Exposure to a low-level incandescent bulb at night takes only 39 minutes to suppress melatonin levels to 50 percent, according to the Journal of Pineal Research; such changes in melatonin production and release regulate metabolism, immune functions, and endocrine balances. Recent studies have focused on the link between exposure to artificial light at night and the prevalence of breast and colorectal cancer.
So, what’s to be done?
Clearly, we can’t turn back the clock to a pre-industrialized society. If our cities are to stay safe and our traffic is to continue to flow, we need artificial lights. Because most of us in modern America have grown up with extensive artificial light, we tend not to see it as a problem.
Understanding that it is a problem will help us to solve it. Cities around the world have been leading the way in reducing light pollution. Calgary, for example, has replaced most residential streetlights with a less polluting model; the lights’ efficiency is expected to pay for them in six or seven years with savings in electricity.
The Lombardy region of Italy now requires a full cutoff design to prevent light pollution; as a result, it has the lowest per capita public-lighting energy consumption in the country.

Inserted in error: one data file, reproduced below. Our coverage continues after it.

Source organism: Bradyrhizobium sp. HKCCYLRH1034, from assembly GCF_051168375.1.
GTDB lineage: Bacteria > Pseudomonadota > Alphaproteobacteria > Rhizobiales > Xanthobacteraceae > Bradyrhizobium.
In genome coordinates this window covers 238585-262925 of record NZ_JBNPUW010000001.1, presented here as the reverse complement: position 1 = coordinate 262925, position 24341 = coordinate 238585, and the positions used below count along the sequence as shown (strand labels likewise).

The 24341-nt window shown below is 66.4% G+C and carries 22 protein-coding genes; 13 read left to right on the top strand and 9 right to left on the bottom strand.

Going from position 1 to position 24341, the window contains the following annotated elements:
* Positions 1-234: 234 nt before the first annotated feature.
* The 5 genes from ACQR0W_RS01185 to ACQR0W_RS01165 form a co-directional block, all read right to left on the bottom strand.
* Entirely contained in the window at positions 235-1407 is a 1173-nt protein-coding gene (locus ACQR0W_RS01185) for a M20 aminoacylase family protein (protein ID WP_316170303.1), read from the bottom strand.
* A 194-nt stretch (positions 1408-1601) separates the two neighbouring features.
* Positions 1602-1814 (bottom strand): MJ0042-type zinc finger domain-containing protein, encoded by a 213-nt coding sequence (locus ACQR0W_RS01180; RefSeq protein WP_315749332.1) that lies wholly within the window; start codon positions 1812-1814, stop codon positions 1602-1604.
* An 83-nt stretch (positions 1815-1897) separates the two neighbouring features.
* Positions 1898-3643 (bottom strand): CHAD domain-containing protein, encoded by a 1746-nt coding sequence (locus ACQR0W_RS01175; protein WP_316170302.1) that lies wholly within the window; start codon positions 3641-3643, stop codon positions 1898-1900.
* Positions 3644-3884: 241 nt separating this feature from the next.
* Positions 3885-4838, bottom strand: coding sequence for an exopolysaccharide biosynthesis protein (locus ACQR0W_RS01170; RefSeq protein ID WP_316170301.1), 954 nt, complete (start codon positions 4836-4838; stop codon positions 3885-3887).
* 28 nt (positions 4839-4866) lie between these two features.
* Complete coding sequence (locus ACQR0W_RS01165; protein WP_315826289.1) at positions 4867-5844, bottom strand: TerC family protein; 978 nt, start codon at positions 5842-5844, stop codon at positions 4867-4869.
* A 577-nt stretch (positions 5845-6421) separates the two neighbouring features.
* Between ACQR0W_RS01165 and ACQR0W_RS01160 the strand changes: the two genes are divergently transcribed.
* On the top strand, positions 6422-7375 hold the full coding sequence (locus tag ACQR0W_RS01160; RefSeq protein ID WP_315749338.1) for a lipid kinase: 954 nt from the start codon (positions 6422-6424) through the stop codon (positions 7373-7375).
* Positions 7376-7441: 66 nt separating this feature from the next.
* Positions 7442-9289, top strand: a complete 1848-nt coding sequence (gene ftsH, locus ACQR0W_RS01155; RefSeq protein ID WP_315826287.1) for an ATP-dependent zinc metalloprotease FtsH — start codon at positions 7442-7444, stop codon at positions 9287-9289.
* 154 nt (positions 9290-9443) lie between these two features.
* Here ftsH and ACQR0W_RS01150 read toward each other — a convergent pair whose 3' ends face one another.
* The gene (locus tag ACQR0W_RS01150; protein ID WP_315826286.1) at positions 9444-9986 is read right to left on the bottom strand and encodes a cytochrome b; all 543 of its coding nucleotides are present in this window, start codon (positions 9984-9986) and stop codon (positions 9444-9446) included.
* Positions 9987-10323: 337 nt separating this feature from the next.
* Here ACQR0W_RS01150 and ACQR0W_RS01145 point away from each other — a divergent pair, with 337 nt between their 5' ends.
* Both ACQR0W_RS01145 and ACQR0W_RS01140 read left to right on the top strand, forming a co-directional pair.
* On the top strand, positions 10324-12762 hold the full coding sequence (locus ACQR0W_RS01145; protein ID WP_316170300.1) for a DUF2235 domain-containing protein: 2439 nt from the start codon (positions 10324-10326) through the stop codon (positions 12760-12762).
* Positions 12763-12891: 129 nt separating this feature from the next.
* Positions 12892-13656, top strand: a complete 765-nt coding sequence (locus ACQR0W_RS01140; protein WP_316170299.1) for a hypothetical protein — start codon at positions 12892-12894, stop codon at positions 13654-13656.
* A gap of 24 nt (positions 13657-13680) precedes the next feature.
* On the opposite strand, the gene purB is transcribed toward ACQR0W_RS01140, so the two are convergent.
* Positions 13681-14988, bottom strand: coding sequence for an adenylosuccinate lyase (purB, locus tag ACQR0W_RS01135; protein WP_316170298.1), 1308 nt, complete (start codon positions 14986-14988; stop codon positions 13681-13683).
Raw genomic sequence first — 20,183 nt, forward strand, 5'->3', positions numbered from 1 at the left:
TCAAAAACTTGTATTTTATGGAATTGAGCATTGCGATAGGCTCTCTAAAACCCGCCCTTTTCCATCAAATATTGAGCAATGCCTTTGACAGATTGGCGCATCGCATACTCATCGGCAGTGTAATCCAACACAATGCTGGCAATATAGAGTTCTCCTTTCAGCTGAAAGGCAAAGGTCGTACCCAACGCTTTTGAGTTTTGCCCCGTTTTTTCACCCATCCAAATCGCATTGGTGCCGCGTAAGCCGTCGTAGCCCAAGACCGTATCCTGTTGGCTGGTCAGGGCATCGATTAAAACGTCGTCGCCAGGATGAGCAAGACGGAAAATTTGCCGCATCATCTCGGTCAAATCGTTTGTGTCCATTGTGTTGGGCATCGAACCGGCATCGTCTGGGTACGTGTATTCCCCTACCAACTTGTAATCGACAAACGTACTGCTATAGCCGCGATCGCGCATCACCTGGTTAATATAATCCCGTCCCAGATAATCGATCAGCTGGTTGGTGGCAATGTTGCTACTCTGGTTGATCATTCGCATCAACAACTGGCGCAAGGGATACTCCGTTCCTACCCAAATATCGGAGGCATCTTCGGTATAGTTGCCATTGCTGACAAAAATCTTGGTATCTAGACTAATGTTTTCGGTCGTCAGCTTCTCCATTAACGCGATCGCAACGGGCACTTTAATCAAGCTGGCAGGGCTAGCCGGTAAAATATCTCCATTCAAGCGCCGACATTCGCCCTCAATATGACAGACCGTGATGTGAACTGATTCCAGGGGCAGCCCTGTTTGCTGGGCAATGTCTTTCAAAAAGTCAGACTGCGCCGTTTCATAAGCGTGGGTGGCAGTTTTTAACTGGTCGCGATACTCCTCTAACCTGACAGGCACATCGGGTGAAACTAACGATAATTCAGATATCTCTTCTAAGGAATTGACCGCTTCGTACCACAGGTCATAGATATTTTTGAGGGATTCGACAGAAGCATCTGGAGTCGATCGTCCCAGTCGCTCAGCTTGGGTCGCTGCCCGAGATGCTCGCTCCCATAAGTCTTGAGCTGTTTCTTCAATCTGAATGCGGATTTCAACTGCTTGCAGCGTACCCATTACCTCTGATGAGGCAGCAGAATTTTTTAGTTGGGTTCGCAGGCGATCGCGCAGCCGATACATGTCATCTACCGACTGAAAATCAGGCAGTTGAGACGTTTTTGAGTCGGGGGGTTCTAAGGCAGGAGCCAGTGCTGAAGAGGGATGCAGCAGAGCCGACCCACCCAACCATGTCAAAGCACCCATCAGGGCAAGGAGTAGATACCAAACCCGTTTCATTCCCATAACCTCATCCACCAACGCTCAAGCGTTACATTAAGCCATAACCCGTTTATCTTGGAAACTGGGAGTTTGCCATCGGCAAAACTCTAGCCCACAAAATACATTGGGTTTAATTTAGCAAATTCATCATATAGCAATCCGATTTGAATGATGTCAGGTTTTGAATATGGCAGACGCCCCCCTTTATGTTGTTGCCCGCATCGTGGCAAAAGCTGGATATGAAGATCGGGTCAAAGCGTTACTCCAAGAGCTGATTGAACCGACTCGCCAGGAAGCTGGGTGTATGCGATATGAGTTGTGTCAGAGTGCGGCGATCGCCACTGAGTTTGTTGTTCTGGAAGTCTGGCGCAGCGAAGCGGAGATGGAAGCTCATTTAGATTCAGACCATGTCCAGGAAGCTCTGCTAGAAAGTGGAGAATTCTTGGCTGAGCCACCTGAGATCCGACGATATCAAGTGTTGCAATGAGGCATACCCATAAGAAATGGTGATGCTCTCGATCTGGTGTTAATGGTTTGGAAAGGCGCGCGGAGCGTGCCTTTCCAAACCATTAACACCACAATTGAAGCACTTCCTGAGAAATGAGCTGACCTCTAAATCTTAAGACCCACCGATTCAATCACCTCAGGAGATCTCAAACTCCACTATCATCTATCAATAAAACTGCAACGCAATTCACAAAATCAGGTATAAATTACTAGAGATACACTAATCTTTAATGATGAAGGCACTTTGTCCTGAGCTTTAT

Here, in the United States, Flagstaff, Ariz. has worked on ordinances and public education for over three decades to successfully reduce light pollution, making the United States Naval Observatory there functional.
And, in our own Helderberg Hilltowns, the town of Knox has joined the international movement for dark skies. Last month, in a split vote, the board passed zoning that requires all new construction to use only full-cutoff light fixtures.
The Knox Planning Board was inspired to draft the zoning amendment because the Dudley Observatory was interested in using Knox with its rural dark skies for star parties. We certainly appreciate the advantages of dark skies for professional astronomers and amateur stargazers alike.
But, as we’ve outlined from the start, the advantages to curbing light pollution go well beyond that, benefiting the health of ecosystems and humans alike. Indeed, two years ago, the American Medical Association endorsed a policy supporting control of light pollution. We urge other municipalities to follow Knox’s lead.
Full-cutoff fixtures were first produced over a half-century ago by General Electric in Schenectady. They keep light from escaping upwards, focusing it, instead, on the ground. This not only reduces sky glow but saves energy and money. Municipalities can also space their lights further apart to save on pollution and money.
The Knox ordinance, though, goes beyond municipal lights. It requires all new fixtures to be full-cutoff lights. This won’t be burdensome for residents, since lights don’t have to be retrofitted. Although, in Knox and elsewhere, homeowners and business owners may want to replace their less efficient outdoor lights with ones that are better for both the environment and their pocketbooks.
Making such changes will ensure a brighter future for all of us.